As war looms, stress mounts

The wait: Away from home and family, soldiers work to keep tempers and their fears of what may lie ahead in check.

March 10, 2003|By Scott Calvert | Scott Calvert,SUN FOREIGN STAFF

CAMP PENNSYLVANIA, Kuwait - With a chorus of practice artillery rounds booming in the desert, the beaming military chaplain yesterday led 200 members of the Army's 101st Airborne Division in a rousing call for spiritual renewal and release.

"I don't mind going into battle, but I want to make sure God goes into battle with me," Maj. Rodie Lamb preached from a plywood pulpit in his first sermon here, under a large white tent. "You need to know where your help comes from."

For an hour, the soldiers of this new congregation sat on the metal folding chairs, sang, clapped and shouted "Amen," and even cried because these are stressful times. The soldiers, camped 30 miles south of the Iraqi border, are unsure if and when they will go to war, and the uncertainties are as wearing as the sand and the endless bright sun.

There are ample strains and anxieties - about spouses and girlfriends and boyfriends at home, the friction of sleeping, waking and living here with so many fellow soldiers, plus the prospect of war. The tension sometimes pokes through the surface, as happened a few days ago when a sergeant and a private fought each other with fists.

"There are emotions people are not letting out, fears soldiers are keeping inside," said Spc. Ian "Doc" Crews, a 23-year-old medic. "There is stress in not knowing what's happening to us, where we're going. It's crazy."

And it has been only a week since these soldiers left Fort Campbell, Ky., for a deployment that could last a year.

Each soldier has his own way of handling the uncertainties. Some seek solace in church services or Bible study. Some take advantage of the army's "morale, welfare and recreation" programs by lifting weights, playing football or watching movies. Soldiers read, sleep, play cards, sleep again, write letters home. A few visit chaplains, such as Capt. Sung Kim, interdenominational counselor for Charlie Company of the 3rd Battalion, 327th Infantry Regiment.

Worries about home

"The family is a big issue," he said yesterday. One soldier recently showed up at his tent, obsessed with concerns that his wife and child will not get by without him. A more common dread is being dumped by a spouse. Sung predicted it won't be long before the first young soldier shows up with news that his wife or girlfriend has left him. After the battalion spent a summer at West Point, 10 soldiers returned to Kentucky heartbroken, he said.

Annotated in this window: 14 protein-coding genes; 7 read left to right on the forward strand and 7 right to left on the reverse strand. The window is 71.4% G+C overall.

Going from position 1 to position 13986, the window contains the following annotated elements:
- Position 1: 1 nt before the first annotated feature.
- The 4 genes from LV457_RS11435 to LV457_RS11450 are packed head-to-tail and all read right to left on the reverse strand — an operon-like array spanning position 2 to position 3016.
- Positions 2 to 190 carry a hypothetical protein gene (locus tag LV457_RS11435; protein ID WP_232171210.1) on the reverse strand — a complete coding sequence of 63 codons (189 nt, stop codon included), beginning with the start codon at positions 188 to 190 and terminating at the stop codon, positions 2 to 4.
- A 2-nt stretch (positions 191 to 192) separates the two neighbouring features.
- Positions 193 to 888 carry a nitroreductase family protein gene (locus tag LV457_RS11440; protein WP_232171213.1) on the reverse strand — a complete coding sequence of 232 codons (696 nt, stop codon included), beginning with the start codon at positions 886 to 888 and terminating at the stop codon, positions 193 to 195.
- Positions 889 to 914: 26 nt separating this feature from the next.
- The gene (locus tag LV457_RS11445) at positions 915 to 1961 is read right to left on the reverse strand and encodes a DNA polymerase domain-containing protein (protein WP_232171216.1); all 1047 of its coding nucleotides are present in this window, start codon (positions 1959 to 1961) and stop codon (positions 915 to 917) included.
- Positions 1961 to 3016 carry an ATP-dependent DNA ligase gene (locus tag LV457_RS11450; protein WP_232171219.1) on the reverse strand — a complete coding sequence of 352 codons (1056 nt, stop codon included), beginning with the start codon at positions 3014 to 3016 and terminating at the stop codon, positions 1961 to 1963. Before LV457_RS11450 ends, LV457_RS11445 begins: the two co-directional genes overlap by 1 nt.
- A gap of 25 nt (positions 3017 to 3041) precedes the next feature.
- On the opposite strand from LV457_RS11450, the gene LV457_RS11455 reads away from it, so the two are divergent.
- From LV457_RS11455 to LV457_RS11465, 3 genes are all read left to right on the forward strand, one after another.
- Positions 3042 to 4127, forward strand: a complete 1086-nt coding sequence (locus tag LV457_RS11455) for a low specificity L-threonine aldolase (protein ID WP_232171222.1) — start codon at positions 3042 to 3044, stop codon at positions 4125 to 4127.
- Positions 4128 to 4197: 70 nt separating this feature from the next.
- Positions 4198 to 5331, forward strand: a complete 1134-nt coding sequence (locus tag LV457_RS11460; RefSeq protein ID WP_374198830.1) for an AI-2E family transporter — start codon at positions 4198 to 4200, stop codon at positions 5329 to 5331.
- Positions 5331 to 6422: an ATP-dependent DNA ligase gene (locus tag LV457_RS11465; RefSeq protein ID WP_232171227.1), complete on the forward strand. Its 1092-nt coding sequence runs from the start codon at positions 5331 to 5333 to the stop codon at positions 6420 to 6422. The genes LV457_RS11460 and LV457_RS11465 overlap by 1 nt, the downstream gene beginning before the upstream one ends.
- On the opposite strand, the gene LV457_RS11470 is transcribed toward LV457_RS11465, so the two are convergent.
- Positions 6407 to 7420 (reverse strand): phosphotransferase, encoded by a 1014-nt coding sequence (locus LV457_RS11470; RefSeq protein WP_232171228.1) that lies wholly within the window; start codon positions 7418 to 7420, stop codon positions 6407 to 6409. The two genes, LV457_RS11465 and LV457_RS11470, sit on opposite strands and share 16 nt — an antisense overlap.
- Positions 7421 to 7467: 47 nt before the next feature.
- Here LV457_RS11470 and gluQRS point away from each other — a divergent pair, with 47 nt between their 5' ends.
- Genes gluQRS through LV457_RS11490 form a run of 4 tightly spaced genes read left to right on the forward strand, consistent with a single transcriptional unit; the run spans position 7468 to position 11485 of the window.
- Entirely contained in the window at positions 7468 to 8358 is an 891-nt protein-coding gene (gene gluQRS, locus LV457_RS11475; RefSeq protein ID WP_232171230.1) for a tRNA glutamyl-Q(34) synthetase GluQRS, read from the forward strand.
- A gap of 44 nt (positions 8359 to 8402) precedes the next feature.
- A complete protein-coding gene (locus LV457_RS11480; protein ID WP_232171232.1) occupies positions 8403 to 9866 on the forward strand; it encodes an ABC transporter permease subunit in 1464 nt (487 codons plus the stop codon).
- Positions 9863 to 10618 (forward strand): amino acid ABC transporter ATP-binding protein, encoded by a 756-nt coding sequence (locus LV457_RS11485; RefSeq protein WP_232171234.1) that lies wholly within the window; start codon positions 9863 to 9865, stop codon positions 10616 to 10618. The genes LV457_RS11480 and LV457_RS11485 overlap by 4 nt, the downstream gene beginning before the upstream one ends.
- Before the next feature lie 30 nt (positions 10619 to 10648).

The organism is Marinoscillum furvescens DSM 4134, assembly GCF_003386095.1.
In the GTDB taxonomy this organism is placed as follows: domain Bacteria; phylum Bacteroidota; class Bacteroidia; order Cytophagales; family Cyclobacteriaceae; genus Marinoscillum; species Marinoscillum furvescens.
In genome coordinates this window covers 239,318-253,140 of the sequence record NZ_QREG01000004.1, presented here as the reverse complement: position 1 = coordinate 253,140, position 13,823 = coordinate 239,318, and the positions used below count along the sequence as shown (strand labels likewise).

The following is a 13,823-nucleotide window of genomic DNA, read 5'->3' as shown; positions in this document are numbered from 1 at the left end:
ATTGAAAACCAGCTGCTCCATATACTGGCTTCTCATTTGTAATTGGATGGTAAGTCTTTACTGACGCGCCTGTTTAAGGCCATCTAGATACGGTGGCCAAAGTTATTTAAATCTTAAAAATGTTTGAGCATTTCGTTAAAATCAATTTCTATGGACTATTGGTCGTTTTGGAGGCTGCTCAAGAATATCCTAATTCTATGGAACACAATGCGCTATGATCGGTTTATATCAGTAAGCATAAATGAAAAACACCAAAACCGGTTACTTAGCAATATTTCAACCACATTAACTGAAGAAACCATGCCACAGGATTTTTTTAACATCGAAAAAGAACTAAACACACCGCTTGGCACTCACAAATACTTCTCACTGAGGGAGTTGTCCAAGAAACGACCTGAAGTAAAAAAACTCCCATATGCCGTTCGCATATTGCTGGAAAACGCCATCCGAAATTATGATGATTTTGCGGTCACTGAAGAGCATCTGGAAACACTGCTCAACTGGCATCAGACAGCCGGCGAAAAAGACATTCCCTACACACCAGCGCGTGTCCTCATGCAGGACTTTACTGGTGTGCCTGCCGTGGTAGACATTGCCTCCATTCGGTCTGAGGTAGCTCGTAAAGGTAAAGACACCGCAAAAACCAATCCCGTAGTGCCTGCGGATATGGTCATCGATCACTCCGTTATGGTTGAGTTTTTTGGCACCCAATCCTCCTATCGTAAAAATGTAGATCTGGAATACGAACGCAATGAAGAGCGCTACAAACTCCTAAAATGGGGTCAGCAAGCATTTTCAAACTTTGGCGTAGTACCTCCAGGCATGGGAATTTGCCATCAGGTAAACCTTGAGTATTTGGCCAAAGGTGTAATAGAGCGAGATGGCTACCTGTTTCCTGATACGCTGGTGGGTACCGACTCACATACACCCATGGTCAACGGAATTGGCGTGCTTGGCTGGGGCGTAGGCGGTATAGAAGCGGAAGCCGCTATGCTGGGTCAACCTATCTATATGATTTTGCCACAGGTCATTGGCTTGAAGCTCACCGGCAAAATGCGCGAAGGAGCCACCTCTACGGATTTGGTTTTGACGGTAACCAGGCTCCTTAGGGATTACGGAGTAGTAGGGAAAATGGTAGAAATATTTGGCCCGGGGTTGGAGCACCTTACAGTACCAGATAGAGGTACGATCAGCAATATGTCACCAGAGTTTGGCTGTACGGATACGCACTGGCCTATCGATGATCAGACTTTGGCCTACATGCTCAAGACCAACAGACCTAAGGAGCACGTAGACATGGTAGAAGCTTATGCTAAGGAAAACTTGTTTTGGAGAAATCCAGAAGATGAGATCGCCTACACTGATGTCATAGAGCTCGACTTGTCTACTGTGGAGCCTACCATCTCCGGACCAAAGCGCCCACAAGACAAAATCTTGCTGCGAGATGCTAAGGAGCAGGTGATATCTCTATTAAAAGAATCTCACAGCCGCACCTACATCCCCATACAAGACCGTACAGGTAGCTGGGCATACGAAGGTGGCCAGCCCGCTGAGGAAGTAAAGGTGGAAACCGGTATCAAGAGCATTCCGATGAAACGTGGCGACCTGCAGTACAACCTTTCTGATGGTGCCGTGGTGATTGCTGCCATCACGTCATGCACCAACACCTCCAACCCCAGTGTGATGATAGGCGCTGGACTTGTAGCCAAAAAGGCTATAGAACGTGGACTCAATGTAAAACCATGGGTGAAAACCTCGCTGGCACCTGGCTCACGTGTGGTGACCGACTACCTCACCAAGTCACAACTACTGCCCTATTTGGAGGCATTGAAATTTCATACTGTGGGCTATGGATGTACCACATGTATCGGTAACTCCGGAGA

Pvt. Matthew Sinsigalli talks of an uneasy feeling because of the distance. "I'm not worried about myself, I'm worried about my wife," he said. "I don't care what happens to me, as long as my wife's there when I get back."

Any man who tries to steal their women when they're gone is referred to as a "Jody." There's a bitter jingle they sing in the tents and trenches: "Ain't no use in calling home, Jody's got your girl and gone."

Mixed emotions

Officers have tried to add a large dose of relaxation to the training.

"Spirits are high," said Lt. Col. Ed Palekas, the 3rd Battalion commander. His soldiers? "They're doing well," which is undoubtedly true for some, but others tell of more complicated feelings.

"It eats away at you," said Pvt. Jose Arroyo. "These cats miss their families at home. We're here for a purpose. We better get our hands on Iraqis before something happens, before fights start breaking out."

He saw the frictions last week, when a private inadvertently took another soldier's anthrax pills, an error that was discovered only after everyone emptied out their gas mask bags. A sergeant became so angry that he and the private had words and tussled, falling over rucksacks. Another sergeant sprinted the length of the tent and broke up the fight with a body tackle. The incident, witnesses agreed, probably would not have happened at Fort Campbell.

"They're both good soldiers," Arroyo said. "It was just stress."

And there is the large, hazy prospect of war.

"Without a clear idea what our mission is going to be, I have no idea what to expect," said Sgt. Michael MacDonald. "I can only hope to be prepared as best I can. What else can you do? I try not to look too far forward."

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